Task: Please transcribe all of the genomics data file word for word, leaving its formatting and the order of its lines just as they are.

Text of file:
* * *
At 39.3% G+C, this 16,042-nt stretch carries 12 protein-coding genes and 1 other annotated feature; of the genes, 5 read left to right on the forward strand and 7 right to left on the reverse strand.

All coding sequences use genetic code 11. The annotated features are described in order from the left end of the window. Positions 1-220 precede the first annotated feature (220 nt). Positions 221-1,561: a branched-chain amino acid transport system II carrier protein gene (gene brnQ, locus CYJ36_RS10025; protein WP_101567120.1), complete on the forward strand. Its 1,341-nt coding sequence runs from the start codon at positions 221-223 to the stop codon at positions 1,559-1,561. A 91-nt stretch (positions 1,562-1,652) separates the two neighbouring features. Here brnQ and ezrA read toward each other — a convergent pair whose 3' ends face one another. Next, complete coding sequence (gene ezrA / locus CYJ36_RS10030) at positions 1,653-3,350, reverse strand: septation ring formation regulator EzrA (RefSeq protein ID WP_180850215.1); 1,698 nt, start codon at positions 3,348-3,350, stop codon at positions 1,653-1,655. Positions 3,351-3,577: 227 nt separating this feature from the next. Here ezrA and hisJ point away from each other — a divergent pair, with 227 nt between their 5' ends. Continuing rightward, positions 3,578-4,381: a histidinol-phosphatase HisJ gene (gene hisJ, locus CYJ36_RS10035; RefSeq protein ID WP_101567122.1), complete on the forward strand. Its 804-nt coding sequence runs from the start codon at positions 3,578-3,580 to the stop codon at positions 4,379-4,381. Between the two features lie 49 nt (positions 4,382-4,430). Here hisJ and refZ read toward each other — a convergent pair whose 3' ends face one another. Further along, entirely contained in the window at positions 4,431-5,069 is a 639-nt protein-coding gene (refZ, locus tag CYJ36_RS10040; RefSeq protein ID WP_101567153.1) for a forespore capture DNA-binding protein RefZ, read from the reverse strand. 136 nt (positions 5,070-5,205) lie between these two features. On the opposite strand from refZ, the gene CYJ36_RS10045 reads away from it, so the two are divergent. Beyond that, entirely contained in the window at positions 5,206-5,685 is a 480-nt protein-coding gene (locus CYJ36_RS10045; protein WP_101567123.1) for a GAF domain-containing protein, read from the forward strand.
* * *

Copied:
At 39.3% G+C, this 16,042-nt stretch carries 12 protein-coding genes and 1 other annotated feature; of the genes, 5 read left to right on the forward strand and 7 right to left on the reverse strand.

All coding sequences use genetic code 11. The annotated features are described in order from the left end of the window. Positions 1-220 precede the first annotated feature (220 nt). Positions 221-1,561: a branched-chain amino acid transport system II carrier protein gene (gene brnQ, locus CYJ36_RS10025; protein WP_101567120.1), complete on the forward strand. Its 1,341-nt coding sequence runs from the start codon at positions 221-223 to the stop codon at positions 1,559-1,561. A 91-nt stretch (positions 1,562-1,652) separates the two neighbouring features. Here brnQ and ezrA read toward each other — a convergent pair whose 3' ends face one another. Next, complete coding sequence (gene ezrA / locus CYJ36_RS10030) at positions 1,653-3,350, reverse strand: septation ring formation regulator EzrA (RefSeq protein ID WP_180850215.1); 1,698 nt, start codon at positions 3,348-3,350, stop codon at positions 1,653-1,655. Positions 3,351-3,577: 227 nt separating this feature from the next. Here ezrA and hisJ point away from each other — a divergent pair, with 227 nt between their 5' ends. Continuing rightward, positions 3,578-4,381: a histidinol-phosphatase HisJ gene (gene hisJ, locus CYJ36_RS10035; RefSeq protein ID WP_101567122.1), complete on the forward strand. Its 804-nt coding sequence runs from the start codon at positions 3,578-3,580 to the stop codon at positions 4,379-4,381. Between the two features lie 49 nt (positions 4,382-4,430). Here hisJ and refZ read toward each other — a convergent pair whose 3' ends face one another. Further along, entirely contained in the window at positions 4,431-5,069 is a 639-nt protein-coding gene (refZ, locus tag CYJ36_RS10040; RefSeq protein ID WP_101567153.1) for a forespore capture DNA-binding protein RefZ, read from the reverse strand. 136 nt (positions 5,070-5,205) lie between these two features. On the opposite strand from refZ, the gene CYJ36_RS10045 reads away from it, so the two are divergent. Beyond that, entirely contained in the window at positions 5,206-5,685 is a 480-nt protein-coding gene (locus CYJ36_RS10045; protein WP_101567123.1) for a GAF domain-containing protein, read from the forward strand.